Every day we scan news headlines and social media for items of interest to the field of suicide prevention. Here’s what we found last week:
When you grow up surrounded by suicide, it seems normal. How do you heal a ‘broken spirit’? – Toronto Star
October 13, 2018
Indigenous suicide, like all suicide, is complex. This article talks about the role of sexual abuse as a factor in suicide ideation in Indigenous communities. It also examines other factors in Indigenous suicide, like cultural eradication, and looks to Indigenous communities both inside and outside of Canada for answers to the question of how to heal from past traumas.
Learn more about how trauma, like sexual abuse, relates to suicide in our resource toolkit on the subject.
Focusing on people at ‘high risk’ of suicide has failed as a suicide prevention strategy – Conversation
October 11, 2018
This article argues that, instead of focusing on people who are at high risk of suicide, governments should focus more effort on teaching people how to cope with mental health issues and the ups and downs of daily life: “While such strategies can help prevent someone from dying by suicide in any given moment, failure to address overwhelming stressors and improve everyday coping strategies leave a person vulnerable in the future. These practices can also make patients feel traumatised and unsupported.”
U.K. Appoints Minister for Suicide Prevention – New York Times
October 10, 2018
The UK has appointed its first minister for suicide prevention, months after appointing a minister for loneliness. The minister will lead government efforts to reduce suicide and the stigma attached to it. “We can end the stigma that has forced too many to suffer in silence,” said Prime Minister Theresa May at an event to commemorate World Mental Health Day last week. “We can prevent the tragedy of suicide taking too many lives. And we can give the mental well-being of our children the priority it so profoundly deserves.”
Verne Troyer’s death ruled as suicide – The Guardian
October 10, 2018
Coroner’s have ruled the death of Verne Troyer, who passed away last April at the age of 49, as a suicide. Troyer was admitted to hospital three weeks before his death for alcohol intoxication. He was best known for playing Mini Me in the Austin Powers movies, and also starred in many others, including Harry Potter and the Philosopher’s Stone.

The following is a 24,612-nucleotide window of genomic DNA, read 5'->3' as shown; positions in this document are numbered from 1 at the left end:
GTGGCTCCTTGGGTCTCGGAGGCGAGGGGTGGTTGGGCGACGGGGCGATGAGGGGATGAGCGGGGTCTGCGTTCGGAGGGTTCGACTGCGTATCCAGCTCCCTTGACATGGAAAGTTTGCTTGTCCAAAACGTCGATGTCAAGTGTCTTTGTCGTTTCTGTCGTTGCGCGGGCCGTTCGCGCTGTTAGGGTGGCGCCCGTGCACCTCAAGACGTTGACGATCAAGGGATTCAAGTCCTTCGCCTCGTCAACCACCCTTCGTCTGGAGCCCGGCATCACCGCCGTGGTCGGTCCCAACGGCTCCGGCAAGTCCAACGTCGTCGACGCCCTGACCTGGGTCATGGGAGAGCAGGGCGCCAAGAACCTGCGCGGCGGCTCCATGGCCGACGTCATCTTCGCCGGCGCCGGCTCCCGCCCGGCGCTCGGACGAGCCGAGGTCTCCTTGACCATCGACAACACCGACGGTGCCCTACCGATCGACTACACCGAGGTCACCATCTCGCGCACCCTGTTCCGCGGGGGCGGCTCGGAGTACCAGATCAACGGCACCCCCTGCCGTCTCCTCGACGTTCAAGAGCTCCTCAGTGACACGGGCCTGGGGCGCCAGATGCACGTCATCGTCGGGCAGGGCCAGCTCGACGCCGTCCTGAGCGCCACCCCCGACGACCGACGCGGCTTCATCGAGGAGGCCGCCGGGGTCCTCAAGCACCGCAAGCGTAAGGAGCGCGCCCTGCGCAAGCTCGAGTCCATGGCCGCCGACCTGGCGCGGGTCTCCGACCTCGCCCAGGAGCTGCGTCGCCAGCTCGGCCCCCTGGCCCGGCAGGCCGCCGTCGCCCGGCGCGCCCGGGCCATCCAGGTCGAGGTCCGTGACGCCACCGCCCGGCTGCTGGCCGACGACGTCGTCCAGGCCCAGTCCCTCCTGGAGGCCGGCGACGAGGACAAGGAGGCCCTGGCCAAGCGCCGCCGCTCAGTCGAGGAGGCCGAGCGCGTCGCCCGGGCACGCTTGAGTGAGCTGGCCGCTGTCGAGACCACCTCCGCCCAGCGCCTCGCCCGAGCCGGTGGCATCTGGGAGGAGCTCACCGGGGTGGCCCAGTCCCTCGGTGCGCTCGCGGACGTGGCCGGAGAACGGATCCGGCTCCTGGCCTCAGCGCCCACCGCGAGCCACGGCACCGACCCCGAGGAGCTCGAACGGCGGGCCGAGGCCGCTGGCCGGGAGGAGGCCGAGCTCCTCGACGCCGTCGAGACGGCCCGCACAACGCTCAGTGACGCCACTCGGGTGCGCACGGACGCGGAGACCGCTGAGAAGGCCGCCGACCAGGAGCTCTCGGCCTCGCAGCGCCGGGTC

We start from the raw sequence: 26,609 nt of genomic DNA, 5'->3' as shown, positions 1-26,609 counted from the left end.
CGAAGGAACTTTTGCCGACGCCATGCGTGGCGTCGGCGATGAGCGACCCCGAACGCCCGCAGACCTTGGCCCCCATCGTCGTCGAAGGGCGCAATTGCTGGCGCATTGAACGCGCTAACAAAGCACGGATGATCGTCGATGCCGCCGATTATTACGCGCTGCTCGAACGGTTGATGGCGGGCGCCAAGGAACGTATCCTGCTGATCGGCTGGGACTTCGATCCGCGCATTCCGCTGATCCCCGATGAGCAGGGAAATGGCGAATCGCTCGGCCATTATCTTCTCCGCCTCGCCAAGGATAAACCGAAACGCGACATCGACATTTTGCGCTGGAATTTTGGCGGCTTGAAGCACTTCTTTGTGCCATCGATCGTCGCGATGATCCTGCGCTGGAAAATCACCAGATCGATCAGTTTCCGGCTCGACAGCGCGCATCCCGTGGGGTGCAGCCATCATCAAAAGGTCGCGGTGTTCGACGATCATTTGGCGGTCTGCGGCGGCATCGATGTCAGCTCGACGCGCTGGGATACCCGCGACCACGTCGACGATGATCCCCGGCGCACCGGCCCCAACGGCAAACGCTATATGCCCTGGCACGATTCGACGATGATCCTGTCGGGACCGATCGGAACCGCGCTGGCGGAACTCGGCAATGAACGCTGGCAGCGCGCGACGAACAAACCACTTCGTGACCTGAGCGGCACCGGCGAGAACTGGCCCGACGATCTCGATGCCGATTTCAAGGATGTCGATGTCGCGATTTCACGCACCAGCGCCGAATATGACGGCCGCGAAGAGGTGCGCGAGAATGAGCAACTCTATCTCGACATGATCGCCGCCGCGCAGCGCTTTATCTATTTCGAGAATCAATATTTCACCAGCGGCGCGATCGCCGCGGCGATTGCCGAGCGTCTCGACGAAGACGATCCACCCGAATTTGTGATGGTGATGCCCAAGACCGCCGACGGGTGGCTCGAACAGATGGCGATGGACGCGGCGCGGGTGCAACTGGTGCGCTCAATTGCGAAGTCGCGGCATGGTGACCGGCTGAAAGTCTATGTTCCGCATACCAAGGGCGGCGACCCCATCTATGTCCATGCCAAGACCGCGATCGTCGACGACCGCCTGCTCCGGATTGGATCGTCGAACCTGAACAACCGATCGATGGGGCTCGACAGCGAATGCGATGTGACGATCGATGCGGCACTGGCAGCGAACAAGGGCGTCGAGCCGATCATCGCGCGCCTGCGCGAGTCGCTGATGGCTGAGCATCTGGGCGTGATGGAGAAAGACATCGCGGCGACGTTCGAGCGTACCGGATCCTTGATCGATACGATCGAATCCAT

Edmonton mother desperate to find round-the-clock care for son following 8 suicide attempts – CBC
October 10, 2018
Heather Gillis’ 15-year-old son, who has been diagnosed with PTSD, anxiety and depression, has attempted suicide eight times since July. He regularly sees a psychologist and psychiatrist, however, Gillis says he needs more support and would like to see him admitted to a facility with 24/7 supervision. “He’s going to end up dead if he’s still on our clock because we can’t keep him safe,” said Gillis. “It’s just been a broken cycle over and over of he will self harm, we take him in, they keep him for a couple hours, then they discharge him.”
800,000 people kill themselves every year. What can we do? – The Guardian
October 8, 2018
This essay, written by Lady Gaga and Dr. Tedros Adhanom highlights the prevalence of suicide, and what can be done to prevent it. It argues that mental health isn’t given enough funding, but also emphasizes that anyone can work to prevent suicide. “We can all help to build communities that understand, respect and prioritize mental wellness. We can all learn how to offer support to loved ones going through a difficult time. And we can all be a part of a new movement – including people who have faced mental illness themselves – to call on governments and industry to put mental health at the top of their agendas,” said Lady Gaga and Dr. Adhanom.
Youth suicide in Ontario First Nation underscores ‘fourth world’ conditions, MPP says – CBC
October 9, 2018
Kiiwetinoong MPP Sol Mamakwa is speaking out about youth suicide in northern Ontario, and highlighting the fact that people in some Indigenous communities in the region are living in “fourth world” conditions. “The MPPs and the people down here, they’re very unaware of what’s happening in the backyard of Ontario,” Kiiwetinoong MPP Sol Mamakwa said, adding that includes knowledge of, and issues surrounding, “the inequity, the inequality that exists… Sometimes the systems that are there forget our people. I realize these are colonial systems; I realize the structures that are in place, the policies, the programs, do not reflect the needs of our people and they don’t … work with us.”
‘Stay strong’: Messages of support cover Ont. bridge after teen’s apparent suicide – CTV
October 9, 2018
St. Catherine’s, Ontario recently experienced the suicide death of a 19-year-old at Burgoyne Bridge. Wendi Duggan, who knew the young man who died, began posting messages of hope on the Bridge after his death in an effort to prevent further suicides. Since then, many others have joined in. “Why are kids feeling like this at 19-years-old? It’s such a young age,” Wendi Duggan, the first person to write the messages of hope, said. “I’m going to keep putting (messages) there, in hopes (that) it helps one person.”